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It’s Deadline Day For VW – And No Solution in Sight

Volkswagen Wrestles With Diesel Emissions CrisisVolkswagen Wrestles With Diesel Emissions Crisis
The Volkswagen logo. Photograph by Jim Dyson — Getty Images

Volkswagen AG (VLKAY) has asked for a 14-day extension to a court deadline for fixing its emissions problems in a way that is acceptable to U.S. regulators.

The German automaker has been in talks for months with the U.S. Justice Department, Environmental Protection Agency and California Air Resources Board (CARB) over how to address the excess emissions in its diesel vehicles (click here to read Fortune’s in-depth investigation of the Volkswagen emissions scandal)

U.S. District Judge Charles Breyer had set a March 24 deadline for Volkswagen to state whether it has found an emissions fix that is acceptable to U.S. regulators.

Volkswagen and regulators are likely to tell Breyer they are making good progress toward reaching a deal, but have not reached an agreement, a person briefed on the matter said, adding that a potential deal could still be weeks away.

VW’s talks with regulators about how to address the issue, have included a potential buyback offer for an unknown number of vehicles, along with possible financial incentives for owners to get their vehicles repaired.

One central issue is whether the EPA will accept a fix that does not completely address excess on-road emissions. EPA spokeswoman Laura Allen declined to comment on that question, or the status of the talks.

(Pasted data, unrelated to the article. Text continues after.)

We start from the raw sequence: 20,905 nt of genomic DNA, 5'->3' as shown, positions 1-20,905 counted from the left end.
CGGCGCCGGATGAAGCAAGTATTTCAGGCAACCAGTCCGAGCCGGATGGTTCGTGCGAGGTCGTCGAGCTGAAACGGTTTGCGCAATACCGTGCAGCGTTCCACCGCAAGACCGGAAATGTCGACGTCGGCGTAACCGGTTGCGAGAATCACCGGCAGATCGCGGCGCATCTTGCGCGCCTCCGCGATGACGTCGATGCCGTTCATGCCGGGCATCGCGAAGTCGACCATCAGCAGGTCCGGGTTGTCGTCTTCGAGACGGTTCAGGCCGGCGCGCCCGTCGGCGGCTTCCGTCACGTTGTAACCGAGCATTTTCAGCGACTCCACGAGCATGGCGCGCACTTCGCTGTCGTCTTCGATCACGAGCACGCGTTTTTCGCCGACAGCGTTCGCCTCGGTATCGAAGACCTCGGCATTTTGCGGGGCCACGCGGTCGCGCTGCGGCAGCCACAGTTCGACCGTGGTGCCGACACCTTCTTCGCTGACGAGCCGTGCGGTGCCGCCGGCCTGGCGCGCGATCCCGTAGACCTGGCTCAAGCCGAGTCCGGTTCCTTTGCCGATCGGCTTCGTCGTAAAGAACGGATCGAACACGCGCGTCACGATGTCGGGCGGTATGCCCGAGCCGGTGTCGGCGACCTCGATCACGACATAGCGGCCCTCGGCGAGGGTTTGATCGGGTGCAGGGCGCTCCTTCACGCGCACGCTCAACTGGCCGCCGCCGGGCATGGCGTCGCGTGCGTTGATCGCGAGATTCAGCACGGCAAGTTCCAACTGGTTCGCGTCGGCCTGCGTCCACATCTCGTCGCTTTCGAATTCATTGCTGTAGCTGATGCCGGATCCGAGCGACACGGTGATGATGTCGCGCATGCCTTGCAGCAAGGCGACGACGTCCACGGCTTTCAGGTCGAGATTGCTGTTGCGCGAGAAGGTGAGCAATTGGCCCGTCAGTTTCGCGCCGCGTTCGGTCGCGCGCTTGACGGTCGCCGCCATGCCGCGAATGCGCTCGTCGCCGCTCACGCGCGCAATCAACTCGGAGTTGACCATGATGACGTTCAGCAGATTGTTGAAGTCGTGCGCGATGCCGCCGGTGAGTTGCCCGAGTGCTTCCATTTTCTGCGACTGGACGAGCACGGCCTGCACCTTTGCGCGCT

Earlier this month, a California official said the state may allow partially repaired Volkswagen diesel cars to continue operating on its roads because a full fix may be impossible.

The cars are equipped with “defeat devices” that allow them to pass laboratory emissions tests despite exceeding federal standards by up to 40 times when they are driven on roads.

Todd Sax, chief of CARB’s enforcement division, said this month he did not believe a fix was available that would allow the cars to comply with the emissions standards or the onboard diagnostic requirements.

“We will have to decide what the best approach is to dealing with these vehicles, and one of the options potentially would be to accept something less than a full fix,” he said.

A VW spokeswoman declined to comment on the status of the talks.

Regulators could also require VW to set aside money to address excess pollution as part of a settlement.

The U.S. Justice Department in February sued Europe’s biggest automaker for up to $46 billion for violating U.S. environmental laws. VW and its Audi and Porsche brands remain barred from selling any new 2016 diesel models in the United States.

VW’s attempts to fix its emissions problems in Germany have also run into trouble. A nationwide recall of affected Passat sedans for retrofitting has been delayed amid reports of differences with the national type approval authority, the Kraftfahrtbundesamt, or KBA.

VW aims to recall over 2.5 million cars in Germany in the course of this year for various hardware and software fixes. The company is under heavy scrutiny to see how its vehicles perform after they have been fixed.